CLASS OF 2019: Track-and-field phenom Steven Conrad to be inducted into Nevada Union Athletics Hall of Fame
When Steven Conrad was growing up he always wanted to be the fastest kid at his school.
Turns out he usually was, and he’s got the records to prove it.
Conrad’s drive to be the fastest in his class coupled with his passion for competing in track and field led to one of the most decorated athletic careers in Nevada Union history.
“I was very driven by wanting to prove people wrong,” Conrad said. “I was told I couldn’t be fast for a lot of reasons, so a lot of what drove me to run faster was because I wanted to be the dark horse and show them that I could do it, too.
“When people told me there was something I couldn’t do, I did everything in my power to do that.”
During Conrad’s time at Nevada Union, he set school records in the 100-meter dash, 200 meters, long jump, 110-meter hurdles, as a member of the 4×100 relay team and as a member of the 2001 Sac-Joaquin Section championship winning 4×400 relay team.
“Steve was an incredible talent and a really great guy,” said Jefferson Heidelberger, a member of the section-winning 4×400 relay team with Conrad and fellow inductee. “I think he might be the best athlete I’ve ever come across. He could literally do it all and he was the best at most things he attempted … He was so strong and so fast, and he was a real joy to watch.”
Conrad, a 2004 Nevada Union graduate, was named the Miners Rookie of the Year in his freshman season, the Most Outstanding Field Athlete as a sophomore, the Most Outstanding Track Athlete his junior year and the Most Outstanding Senior Athlete in his final season. In his senior season, he was the only athlete in California to qualify for the State Meet in four events (100m, 200m, 110m hurdles and long jump).
For his efforts in track and field at NU and beyond, Conrad is being inducted into the Nevada Union Athletics Hall of Fame April 27.
“It means a lot,” Conrad said. “Especially looking at the names of the other people being inducted. It’s exciting to see that I was in that same list and pool of people.”
‘SPRINGS IN HIS LEGS’
Conrad’s athletic ability was obvious early on. Former Lyman Gilmore and Nevada Union tack and field coach Nordis Ostrom first noticed Conrad on the basketball court in sixth grade. They both confessed he wasn’t very good at basketball, but he was running faster and jumping higher than all the other kids on the court.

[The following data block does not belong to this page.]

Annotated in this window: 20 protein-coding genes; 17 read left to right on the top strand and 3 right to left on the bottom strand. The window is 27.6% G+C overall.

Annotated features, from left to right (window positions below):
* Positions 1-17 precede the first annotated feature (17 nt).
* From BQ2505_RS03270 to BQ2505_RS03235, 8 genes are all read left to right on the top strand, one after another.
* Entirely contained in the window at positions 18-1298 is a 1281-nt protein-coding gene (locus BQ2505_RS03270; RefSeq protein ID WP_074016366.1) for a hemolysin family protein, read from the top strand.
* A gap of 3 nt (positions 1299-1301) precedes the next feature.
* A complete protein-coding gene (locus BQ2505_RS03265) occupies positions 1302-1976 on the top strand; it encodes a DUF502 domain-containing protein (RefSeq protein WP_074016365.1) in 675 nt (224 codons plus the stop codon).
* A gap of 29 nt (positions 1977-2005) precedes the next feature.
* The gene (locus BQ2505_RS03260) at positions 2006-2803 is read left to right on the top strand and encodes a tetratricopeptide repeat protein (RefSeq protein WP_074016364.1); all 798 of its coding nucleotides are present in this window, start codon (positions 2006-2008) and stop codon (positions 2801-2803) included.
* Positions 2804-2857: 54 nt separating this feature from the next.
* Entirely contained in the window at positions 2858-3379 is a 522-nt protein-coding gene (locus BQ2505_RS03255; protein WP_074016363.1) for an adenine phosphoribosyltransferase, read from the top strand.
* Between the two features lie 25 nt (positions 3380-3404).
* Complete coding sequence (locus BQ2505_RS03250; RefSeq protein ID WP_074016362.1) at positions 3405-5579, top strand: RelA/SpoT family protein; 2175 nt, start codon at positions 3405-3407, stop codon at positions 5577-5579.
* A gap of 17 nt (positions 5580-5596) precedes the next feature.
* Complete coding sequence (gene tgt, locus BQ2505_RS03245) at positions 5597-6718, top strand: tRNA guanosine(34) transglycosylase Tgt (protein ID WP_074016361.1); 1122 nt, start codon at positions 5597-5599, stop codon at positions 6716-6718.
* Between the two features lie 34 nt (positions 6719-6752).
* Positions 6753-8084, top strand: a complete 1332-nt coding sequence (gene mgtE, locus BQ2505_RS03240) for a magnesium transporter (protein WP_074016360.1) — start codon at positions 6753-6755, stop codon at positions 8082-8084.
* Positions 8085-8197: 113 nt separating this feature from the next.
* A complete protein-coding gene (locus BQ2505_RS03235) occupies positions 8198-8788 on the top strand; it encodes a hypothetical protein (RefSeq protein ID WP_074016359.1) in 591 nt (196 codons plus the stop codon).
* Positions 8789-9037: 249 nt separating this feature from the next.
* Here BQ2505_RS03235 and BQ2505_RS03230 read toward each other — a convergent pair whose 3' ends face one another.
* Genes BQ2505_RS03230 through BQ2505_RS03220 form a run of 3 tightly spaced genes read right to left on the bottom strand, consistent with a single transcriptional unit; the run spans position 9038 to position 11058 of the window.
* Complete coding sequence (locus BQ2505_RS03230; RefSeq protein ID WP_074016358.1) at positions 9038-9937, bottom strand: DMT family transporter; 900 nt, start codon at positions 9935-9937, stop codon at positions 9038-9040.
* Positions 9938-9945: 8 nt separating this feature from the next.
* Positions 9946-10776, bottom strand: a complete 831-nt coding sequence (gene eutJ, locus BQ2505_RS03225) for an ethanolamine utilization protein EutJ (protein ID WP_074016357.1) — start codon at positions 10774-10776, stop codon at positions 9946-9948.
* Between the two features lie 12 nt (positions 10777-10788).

“He had springs in his legs that you cannot imagine,” said Ostrom, who coached Conrad in junior high and high school. “He was just so fast and fluid, it was a beautiful thing to watch. He was a phenomenon. He did more than any of us expected. He was extremely coachable and he was really a student of the sport.”
Conrad made his presence known early on at NU, when he was added to the 4×400 varsity relay team as a freshman. He worked tirelessly to improve on a daily basis and it paid off with a school record and section title in the event.
“It was just a huge moment and I just remember all of us coming together and jumping and celebrating,” he said.
Conrad’s dedication to educating himself in the sport was instrumental in his success as he was always looking for an advantage through knowledge. By the time Conrad’s senior season came around he was peaking in many of his events, which led to an outstanding showing at the Sac-Joaquin Section finals.
“For most of those events, they were lifetime bests. I never ran faster in college because I switched over to the decathlon, which requires a much broader spectrum of skill sets, so you can’t hyper focus on speed,” he said. “I never ran faster or jumped further than I did in that meet.”
LIFE AFTER NU
Conrad went on to attend and compete for the University of California, Berkeley, where he became a decathlete.
He lettered all four years at Cal, helped set the school record in the 4×400 relay, earned a full-ride scholarship in 2007, and was 11th in the decathlon at the NCAA Division I Championships in 2007.
Conrad got a degree in sociology from Cal, and later added a degree in kinesiology from Chico State, which he now implements as a high school and masters coach as well as founder of Speed Academy in Grass Valley.
Conrad is now dedicated to passing on the knowledge he has accumulated over the years to aid all ages of track-and-field athletes.
He is currently the strength and conditioning coach at Nevada Union as well as an assistant coach for track and field, and he also coaches the local Sierra Gold Masters team.
“I think the most special thing about Steven is he has a gratitude gene that’s just huge,” Ostrom said. “He really wanted to come back to this community and help the kids. He’s a phenomenal coach. He’s a kind person and a great humanitarian.”
Conrad is far from done competing though. The 33-year-old was the Masters National Indoor Champion in the high jump and long jump in 2016, and the National Indoor Champion in the long jump in 2018. He was an All-American in the long jump in both 2016 and 2018.
Conrad, who lives in Grass Valley with his wife Rachel, said he’s very appreciative of the coaches he’s had along the way as well as the support he got from his parents, who helped him develop healthy eating, sleeping and training habits early on.
To contact Sports Editor Walter Ford, call 530-477-4232 or email firstname.lastname@example.org.
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User Legend: Moderator Trusted User
New season. New co-head coaches. Same expectations.